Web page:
For Texans Can Academies students, the road to graduation can be much longer and steeper than for most. These students have shown perseverance and strength that would normally be honored at a classic graduation ceremony but because of the COVID-19 crisis, their chance to walk the stage has been delayed to August. When administrators and teachers at Texans Can Academies Oak Cliff learned that their 28 graduating seniors wouldn’t have a ceremony, they knew they had to do something to celebrate their students’ hard work.
Texans Can students overcome many more obstacles to be in school and stay in school than most high school students. Some had dropped out of school and earned their diplomas with hard work and perseverance. Many of their students work part-time or full-time and need the flexible hours the Texans Can schools offer so that they are able to stay in school. Many are the first in their families to earn a high school diploma. Many need extra tutoring and one-on-one attention to get caught up to their grade levels. For all, high school graduation is a huge accomplishment and the ceremony is one they have been dreaming of anxiously working to earn.
“We were trying to find a way to honor our students who are waiting to hear from us about their graduation ceremony,” Texans Can Academies Oak Cliff Principal Norma Villegas said. “We decided to not cancel but postpone our senior events, but in the midst of this pandemic, we knew we had to do more for them so we decided to create celebratory yard signs and personally deliver them to each graduating student.”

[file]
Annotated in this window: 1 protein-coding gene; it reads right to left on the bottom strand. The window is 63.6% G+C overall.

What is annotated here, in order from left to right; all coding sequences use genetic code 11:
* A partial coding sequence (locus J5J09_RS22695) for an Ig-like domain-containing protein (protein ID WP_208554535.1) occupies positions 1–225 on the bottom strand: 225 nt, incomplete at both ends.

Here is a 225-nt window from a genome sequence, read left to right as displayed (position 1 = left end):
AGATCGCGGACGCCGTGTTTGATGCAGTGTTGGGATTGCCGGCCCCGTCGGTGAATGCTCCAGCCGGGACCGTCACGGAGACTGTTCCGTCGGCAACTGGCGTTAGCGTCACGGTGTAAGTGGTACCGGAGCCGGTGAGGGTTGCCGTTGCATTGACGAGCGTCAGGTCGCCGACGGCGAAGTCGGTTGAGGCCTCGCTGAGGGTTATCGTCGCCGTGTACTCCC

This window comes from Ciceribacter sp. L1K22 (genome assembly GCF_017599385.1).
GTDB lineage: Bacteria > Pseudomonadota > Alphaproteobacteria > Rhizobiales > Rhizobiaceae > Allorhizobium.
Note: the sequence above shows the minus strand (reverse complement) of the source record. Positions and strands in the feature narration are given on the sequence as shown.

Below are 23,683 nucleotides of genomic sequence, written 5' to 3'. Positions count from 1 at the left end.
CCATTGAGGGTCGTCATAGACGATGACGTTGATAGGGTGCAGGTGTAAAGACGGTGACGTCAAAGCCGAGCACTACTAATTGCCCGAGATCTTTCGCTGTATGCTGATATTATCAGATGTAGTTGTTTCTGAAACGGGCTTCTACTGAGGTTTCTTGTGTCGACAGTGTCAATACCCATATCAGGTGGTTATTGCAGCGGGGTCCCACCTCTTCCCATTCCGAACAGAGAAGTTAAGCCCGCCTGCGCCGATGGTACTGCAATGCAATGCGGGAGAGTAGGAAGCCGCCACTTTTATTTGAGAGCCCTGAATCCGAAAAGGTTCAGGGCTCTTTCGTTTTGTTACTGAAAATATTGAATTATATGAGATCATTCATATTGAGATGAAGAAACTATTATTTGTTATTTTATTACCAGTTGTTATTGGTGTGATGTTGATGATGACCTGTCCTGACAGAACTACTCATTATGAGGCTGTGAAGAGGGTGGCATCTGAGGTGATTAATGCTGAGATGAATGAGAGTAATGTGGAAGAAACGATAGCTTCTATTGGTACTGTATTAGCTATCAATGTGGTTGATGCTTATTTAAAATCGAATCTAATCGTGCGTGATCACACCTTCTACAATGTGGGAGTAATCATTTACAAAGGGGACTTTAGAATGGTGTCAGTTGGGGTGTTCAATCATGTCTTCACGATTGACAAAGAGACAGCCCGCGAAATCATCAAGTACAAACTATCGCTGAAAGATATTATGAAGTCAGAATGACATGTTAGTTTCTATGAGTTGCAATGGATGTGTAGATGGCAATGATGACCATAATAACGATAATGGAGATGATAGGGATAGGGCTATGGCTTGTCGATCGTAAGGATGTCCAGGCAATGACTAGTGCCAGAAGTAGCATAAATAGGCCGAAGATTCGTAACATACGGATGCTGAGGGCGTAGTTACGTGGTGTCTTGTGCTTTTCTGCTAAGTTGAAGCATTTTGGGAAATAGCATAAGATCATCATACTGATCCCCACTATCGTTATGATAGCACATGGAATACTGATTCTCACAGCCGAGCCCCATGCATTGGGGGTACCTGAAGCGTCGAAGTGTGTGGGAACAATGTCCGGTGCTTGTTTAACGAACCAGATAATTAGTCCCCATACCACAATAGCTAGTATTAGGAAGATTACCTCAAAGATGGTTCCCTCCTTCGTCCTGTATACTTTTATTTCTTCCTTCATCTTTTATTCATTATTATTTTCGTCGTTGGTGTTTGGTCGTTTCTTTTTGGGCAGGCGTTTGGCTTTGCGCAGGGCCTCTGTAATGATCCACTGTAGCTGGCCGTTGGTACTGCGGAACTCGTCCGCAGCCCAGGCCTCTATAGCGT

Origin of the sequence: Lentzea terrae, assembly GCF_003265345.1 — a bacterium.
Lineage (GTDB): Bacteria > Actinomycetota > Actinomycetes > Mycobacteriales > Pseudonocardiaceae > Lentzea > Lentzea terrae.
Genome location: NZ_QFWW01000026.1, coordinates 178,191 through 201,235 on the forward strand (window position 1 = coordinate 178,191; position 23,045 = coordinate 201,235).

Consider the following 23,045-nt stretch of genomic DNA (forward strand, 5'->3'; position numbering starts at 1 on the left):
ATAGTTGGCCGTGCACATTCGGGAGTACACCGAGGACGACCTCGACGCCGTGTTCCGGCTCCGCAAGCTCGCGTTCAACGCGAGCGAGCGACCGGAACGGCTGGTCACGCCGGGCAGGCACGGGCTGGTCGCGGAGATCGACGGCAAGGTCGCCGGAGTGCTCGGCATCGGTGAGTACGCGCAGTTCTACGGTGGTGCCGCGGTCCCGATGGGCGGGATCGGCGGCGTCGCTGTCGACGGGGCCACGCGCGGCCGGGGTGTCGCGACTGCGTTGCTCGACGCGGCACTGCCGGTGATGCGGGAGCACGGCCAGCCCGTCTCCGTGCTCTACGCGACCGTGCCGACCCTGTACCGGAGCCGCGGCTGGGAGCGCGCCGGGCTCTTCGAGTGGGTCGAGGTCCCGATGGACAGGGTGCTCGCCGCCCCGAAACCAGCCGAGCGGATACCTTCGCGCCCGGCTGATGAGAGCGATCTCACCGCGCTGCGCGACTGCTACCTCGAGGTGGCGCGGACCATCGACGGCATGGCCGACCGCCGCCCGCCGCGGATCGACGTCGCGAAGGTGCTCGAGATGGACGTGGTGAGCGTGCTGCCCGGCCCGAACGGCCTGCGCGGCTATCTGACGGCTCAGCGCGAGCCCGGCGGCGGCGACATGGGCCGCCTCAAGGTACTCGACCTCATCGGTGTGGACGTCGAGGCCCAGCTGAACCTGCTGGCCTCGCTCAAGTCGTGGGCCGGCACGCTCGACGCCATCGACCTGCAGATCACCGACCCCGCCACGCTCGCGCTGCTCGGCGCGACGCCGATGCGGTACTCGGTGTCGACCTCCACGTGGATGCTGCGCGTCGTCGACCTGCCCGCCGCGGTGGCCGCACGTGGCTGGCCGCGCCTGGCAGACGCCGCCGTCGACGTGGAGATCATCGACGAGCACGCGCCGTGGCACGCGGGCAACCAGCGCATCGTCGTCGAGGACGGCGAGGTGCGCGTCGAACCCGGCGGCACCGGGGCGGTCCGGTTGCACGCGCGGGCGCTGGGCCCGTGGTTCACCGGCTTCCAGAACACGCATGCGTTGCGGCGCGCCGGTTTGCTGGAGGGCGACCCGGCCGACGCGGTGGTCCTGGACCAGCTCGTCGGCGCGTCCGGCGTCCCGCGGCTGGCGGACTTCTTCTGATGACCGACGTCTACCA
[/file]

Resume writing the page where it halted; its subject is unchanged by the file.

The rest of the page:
The idea of a social distanced graduation goody delivery train quickly blossomed into much more.
“At first it was just going to be myself and my administrative team but when I mentioned it to the staff, everyone jumped on board, or more accurately, lined up their cars,” Villegas explained. “We carefully planned our route to visit each student – the drive route to their homes should have taken two hours but we ended up in our cars for six hours, stopping and celebrating our kids. It was amazing.”
Faculty and staff decorated their cars with paint markers and graduation party decorations and lined up to visit their accomplished students. Staff honked, waved, and shouted messages of love and support from afar. They embodied the notion of being all together while apart.
“Honestly, I think the event did more for us,” Villegas admitted. “It was so uplifting and took us back to the reason why we do what we do in all this chaos. We work so hard with our students to see them walk the stage, it keeps us going. These times are scary and we don’t know what will happen tomorrow but yesterday was about our students and showing them the love and pride we have for them. It really helped to take some time to appreciate the moment with each individual student.”
Texans Can Academies Oak Cliff will hold a graduation ceremony for their students at the end of the summer at Friendship-West Baptist Church. Though the final plans have yet to be made, their staff is determined that their students will walk the stage.
“It might be three or five at a time, spread out, families spaced between pews, I’m not sure,” Villegas added. “But my students will walk. Our kids work so hard to get this diploma, they deserve it.”